Working on a string quartet

I don’t remember exactly when, but I think it was sometime in my second year in the music program as an undergraduate, that one of my teachers said something about how a string quartet was a hard group to write for. I had initially thought that I’d write my music drama with a string quartet accompanying the five singers. But my mentor Christian Asplund recommended thinking of the possibility of a different constellation, and I settled on two clarinets, violin, and cello. Here is the page where you can hear Stone-waltz. And here is the page where you can find Electricity-dance, two of my favorite pieces from the drama The Exchange.

A few years ago I approached Don Peterson, who was then the director of the Wind Symphony at BYU. I was interested in writing a piece for his ensemble. He asked me if I listened to a lot of band music? And the truth is, I hadn’t really done that. He gave me several of his ensemble’s recordings and I started listening to them all the time for a while. It helped me get a feel for how the ensemble works, what different roles the different instruments can play, etc. It took me a while to complete the work, but I still have the first movement and it hasn’t been played yet. Holler if you know of a band that wants to try it! I call it Acceptable, and the title might bring to your mind grading at Hogwarts. But it’s actually derived from scriptures in the New Testament.

There are several that talk about acceptable sacrifices to the Lord, such as this one: 1 Peter 2: 5. “Ye also, as lively stones, are built up a spiritual house an holy priesthood, to offer up spiritual sacrifices acceptable to God by Jesus Christ.” (italics added).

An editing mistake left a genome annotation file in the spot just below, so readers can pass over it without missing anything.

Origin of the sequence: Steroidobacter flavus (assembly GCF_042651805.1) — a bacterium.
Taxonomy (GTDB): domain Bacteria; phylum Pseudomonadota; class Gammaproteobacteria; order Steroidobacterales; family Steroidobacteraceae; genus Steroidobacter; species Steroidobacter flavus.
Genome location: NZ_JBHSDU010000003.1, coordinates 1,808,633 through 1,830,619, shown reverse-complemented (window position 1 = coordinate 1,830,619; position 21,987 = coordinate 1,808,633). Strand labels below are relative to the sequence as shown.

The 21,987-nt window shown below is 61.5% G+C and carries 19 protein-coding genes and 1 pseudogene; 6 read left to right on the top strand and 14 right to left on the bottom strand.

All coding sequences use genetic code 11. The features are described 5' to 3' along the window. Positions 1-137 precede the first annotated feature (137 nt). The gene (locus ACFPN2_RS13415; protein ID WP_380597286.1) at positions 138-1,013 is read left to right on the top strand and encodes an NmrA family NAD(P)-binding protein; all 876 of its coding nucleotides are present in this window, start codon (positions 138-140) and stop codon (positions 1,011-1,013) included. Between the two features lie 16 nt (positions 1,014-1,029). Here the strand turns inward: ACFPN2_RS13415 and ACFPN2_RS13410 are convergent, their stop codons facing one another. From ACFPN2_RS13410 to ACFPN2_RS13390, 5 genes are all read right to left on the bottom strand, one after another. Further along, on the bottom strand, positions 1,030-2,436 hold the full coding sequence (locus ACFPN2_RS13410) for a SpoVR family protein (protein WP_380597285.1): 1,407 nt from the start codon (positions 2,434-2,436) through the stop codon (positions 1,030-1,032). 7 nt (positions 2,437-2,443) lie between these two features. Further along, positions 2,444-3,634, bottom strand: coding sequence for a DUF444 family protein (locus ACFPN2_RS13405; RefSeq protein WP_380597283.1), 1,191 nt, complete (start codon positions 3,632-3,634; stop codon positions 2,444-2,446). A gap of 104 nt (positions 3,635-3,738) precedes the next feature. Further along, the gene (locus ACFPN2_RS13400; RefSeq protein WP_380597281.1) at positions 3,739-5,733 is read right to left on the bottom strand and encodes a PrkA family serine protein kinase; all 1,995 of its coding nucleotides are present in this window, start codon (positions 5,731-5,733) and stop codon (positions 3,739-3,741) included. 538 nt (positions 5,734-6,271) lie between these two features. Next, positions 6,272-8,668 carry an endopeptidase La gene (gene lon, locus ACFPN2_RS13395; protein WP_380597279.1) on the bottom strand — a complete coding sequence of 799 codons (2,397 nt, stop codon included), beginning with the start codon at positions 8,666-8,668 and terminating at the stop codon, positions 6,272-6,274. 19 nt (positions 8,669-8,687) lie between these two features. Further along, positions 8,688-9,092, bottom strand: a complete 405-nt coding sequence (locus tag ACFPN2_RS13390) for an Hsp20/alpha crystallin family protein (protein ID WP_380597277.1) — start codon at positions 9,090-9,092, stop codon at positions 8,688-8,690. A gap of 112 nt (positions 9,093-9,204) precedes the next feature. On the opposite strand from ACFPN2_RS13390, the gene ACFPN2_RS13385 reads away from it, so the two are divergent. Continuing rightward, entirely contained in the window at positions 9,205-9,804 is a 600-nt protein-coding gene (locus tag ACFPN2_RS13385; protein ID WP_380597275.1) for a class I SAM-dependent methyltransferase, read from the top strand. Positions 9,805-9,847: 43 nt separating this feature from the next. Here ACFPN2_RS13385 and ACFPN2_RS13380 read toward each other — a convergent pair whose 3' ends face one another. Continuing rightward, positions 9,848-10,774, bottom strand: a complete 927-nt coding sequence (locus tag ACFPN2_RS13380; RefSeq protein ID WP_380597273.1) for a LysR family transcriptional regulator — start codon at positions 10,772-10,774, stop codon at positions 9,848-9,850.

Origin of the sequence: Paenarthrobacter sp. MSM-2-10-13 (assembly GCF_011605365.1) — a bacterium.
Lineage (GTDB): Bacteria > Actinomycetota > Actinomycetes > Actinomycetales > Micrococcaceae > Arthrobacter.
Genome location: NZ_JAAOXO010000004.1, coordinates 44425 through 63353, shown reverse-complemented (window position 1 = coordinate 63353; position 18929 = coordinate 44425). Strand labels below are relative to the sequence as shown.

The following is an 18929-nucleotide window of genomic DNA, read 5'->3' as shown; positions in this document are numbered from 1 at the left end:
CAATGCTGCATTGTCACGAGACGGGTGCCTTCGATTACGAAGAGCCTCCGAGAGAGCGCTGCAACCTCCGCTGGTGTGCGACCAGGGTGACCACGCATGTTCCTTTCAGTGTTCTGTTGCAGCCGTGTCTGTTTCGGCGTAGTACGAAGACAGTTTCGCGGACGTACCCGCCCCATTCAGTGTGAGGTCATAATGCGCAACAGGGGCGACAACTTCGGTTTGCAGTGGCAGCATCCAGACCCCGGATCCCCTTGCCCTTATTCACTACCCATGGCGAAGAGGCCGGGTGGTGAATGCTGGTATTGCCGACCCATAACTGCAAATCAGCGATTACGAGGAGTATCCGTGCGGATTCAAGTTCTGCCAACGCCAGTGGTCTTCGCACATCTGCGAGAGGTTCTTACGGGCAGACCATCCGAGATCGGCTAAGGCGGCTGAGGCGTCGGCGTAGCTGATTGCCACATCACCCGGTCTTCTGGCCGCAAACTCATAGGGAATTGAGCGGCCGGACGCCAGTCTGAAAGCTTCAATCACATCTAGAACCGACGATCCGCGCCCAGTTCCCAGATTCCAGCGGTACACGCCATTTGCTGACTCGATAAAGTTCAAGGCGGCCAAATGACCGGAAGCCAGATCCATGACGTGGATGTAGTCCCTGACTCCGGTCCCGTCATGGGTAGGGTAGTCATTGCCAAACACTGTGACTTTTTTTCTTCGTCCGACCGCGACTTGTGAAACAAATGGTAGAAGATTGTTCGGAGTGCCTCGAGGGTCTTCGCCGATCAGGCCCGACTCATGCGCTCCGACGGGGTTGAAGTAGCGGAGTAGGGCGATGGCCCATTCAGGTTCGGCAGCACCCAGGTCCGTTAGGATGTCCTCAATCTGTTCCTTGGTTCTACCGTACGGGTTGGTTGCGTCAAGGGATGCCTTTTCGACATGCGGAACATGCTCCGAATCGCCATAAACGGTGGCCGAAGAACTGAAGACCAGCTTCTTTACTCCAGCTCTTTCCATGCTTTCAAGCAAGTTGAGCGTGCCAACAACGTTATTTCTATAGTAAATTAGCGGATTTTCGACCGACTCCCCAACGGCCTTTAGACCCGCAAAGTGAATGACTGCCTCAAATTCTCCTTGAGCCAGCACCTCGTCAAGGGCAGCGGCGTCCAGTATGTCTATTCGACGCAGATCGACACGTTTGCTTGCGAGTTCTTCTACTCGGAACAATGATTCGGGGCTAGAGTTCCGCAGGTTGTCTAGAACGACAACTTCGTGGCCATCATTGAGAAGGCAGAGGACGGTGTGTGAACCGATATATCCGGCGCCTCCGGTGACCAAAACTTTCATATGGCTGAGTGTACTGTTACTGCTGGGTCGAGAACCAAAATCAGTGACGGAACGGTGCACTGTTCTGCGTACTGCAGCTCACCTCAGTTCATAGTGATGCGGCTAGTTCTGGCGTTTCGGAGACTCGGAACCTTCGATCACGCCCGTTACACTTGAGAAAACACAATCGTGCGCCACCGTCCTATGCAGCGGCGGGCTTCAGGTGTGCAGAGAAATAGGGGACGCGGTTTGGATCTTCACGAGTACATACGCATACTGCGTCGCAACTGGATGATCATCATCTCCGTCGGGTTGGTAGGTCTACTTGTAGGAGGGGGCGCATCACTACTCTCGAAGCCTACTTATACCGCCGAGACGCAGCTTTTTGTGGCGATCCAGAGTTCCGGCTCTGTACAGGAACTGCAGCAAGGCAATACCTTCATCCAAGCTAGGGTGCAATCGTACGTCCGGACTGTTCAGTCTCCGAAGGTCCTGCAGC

Well, I have tried playing string quartets one time when I lived in Rundvik. I had gathered a few friends from the folk music ensemble (Umeå spelmanslag) and we got together for a few months and played some quartets. I know playing chamber music can really improve your overall playing, and besides, it’s just a lot of fun. Your part is really important, but it’s so playful because it’s constantly interacting with the other parts. And nobody else plays exactly your part, so it’s a good challenge.

A little while ago I had the idea I should try my hand at writing a string quartet. And instead of having to check out CDs or buy them, I can now just stream them. So I made a playlist with a bunch of Felix Mendelssohn and Bártok quartets that I could play while driving, cooking, watching kids climb, or whatever I needed to do with only using half a mind. And recently I had a first rehearsal with some other string players to try out quartet playing. It was exhilarating! The music is so beautiful, and it’s fun to try and give the composition justice in our interpretation of it.

One day a couple of weeks ago, I wanted to work on a solo piece, but I had left my notes at home. So instead I just started a score for string quartet. And today I pick it up again. All that listening will probably affect the way the quartet sounds! I like more augmented triads, and I like to think that I’m not still in the harmonic language of Mendelssohn, beautiful as it is. But the playful interaction between parts, that I hope to retain. The figures going from one instrument to another. The importance of landing on a chord that sounds like the harmonic language I have chosen. It needs to feel like one piece that fits together with itself, if you understand my meaning.

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